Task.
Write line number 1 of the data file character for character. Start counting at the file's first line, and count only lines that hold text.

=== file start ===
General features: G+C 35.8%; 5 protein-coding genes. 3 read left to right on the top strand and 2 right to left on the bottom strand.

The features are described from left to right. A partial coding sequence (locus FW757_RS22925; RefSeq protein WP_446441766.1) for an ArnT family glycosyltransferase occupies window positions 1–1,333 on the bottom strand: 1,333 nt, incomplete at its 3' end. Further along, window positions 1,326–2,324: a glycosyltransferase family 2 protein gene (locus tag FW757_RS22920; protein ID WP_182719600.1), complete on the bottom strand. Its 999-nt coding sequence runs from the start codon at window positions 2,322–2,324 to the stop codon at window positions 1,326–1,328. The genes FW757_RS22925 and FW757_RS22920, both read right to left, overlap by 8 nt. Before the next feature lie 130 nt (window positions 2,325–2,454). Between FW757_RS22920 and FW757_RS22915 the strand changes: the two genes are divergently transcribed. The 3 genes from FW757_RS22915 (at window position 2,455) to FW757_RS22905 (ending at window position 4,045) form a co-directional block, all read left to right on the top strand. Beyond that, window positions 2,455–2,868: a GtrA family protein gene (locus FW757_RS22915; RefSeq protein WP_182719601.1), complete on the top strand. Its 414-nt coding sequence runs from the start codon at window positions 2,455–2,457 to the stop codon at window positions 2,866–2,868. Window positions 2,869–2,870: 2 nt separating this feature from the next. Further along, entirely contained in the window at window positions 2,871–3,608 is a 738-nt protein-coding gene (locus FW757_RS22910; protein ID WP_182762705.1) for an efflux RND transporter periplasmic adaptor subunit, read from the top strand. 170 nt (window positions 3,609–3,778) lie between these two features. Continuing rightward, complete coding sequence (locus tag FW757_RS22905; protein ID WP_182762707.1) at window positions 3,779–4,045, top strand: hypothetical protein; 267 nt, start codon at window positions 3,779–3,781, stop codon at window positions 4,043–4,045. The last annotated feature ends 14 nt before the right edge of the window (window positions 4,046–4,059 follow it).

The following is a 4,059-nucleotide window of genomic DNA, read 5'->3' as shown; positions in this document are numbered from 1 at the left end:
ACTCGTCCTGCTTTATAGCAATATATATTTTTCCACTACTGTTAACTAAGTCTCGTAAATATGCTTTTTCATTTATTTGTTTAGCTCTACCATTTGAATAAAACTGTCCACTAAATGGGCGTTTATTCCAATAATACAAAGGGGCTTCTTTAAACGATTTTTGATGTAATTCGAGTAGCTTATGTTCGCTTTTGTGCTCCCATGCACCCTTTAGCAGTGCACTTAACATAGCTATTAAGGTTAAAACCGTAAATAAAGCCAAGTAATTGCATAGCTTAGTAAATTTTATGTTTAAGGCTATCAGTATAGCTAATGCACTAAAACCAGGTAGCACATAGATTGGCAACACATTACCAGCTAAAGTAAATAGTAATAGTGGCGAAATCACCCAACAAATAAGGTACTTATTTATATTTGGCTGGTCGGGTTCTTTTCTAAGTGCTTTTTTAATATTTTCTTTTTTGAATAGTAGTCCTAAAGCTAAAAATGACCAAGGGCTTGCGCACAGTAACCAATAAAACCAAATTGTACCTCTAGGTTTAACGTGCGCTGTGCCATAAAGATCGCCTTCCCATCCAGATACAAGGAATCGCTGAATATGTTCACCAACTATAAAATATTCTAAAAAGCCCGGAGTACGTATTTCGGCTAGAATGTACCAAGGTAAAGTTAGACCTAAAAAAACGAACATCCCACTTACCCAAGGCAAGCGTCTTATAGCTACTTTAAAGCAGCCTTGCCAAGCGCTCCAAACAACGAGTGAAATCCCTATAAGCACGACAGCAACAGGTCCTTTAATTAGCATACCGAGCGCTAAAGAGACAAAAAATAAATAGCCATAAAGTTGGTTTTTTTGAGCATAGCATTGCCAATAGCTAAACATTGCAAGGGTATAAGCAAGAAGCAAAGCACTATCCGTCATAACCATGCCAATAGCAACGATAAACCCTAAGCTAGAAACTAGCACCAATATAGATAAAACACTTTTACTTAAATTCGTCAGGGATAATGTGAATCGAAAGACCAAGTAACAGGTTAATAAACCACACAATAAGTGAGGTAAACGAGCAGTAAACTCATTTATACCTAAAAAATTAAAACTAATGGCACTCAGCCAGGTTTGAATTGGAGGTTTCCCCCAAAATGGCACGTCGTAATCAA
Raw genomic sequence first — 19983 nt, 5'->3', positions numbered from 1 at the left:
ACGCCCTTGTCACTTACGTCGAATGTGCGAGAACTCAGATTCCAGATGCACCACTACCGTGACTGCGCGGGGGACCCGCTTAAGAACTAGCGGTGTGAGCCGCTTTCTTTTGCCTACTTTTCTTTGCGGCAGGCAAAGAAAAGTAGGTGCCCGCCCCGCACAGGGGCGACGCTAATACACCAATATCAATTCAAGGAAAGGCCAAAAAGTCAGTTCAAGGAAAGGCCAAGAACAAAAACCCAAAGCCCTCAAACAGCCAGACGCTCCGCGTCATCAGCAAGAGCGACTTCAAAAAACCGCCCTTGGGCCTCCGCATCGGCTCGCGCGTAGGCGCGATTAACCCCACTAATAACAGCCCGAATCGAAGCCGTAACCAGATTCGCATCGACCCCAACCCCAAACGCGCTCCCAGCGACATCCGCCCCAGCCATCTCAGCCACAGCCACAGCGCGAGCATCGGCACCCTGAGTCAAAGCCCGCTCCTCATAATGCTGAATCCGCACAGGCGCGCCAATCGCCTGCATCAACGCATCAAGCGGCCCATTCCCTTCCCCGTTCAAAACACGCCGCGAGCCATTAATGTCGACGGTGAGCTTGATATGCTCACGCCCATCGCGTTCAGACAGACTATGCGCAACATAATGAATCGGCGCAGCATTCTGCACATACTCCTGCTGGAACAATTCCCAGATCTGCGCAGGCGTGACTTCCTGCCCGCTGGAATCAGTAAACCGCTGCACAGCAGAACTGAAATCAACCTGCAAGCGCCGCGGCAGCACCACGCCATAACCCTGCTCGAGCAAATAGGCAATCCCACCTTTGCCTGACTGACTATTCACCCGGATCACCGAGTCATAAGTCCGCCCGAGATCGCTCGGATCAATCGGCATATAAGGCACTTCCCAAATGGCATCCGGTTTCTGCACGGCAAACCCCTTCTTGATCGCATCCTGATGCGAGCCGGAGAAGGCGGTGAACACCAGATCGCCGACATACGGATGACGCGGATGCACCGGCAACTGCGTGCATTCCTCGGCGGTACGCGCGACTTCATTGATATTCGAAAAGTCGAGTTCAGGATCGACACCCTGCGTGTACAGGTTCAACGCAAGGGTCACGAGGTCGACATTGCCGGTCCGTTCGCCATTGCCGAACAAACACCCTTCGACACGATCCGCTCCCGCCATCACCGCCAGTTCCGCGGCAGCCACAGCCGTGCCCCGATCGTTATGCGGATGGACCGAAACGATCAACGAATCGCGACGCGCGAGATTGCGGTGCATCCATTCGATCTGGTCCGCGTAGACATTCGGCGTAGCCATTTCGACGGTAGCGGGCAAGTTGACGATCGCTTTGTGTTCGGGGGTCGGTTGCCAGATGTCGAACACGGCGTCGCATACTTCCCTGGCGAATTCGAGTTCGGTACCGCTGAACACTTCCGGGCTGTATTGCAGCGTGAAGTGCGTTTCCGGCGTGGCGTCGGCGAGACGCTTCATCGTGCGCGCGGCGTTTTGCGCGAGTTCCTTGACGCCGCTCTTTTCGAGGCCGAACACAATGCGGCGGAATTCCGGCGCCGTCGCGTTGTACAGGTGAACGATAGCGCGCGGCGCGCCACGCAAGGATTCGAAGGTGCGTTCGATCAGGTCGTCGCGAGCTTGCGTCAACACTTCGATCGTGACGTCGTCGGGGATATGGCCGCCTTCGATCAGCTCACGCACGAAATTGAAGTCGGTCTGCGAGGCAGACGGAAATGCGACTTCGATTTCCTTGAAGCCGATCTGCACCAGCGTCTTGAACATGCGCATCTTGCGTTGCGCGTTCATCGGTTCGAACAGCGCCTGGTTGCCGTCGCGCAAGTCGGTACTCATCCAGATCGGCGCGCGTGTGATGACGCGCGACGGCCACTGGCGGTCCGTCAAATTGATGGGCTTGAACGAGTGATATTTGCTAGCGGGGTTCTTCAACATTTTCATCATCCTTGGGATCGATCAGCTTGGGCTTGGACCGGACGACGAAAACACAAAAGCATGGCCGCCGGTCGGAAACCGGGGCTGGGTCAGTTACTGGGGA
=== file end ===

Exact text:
General features: G+C 35.8%; 5 protein-coding genes. 3 read left to right on the top strand and 2 right to left on the bottom strand.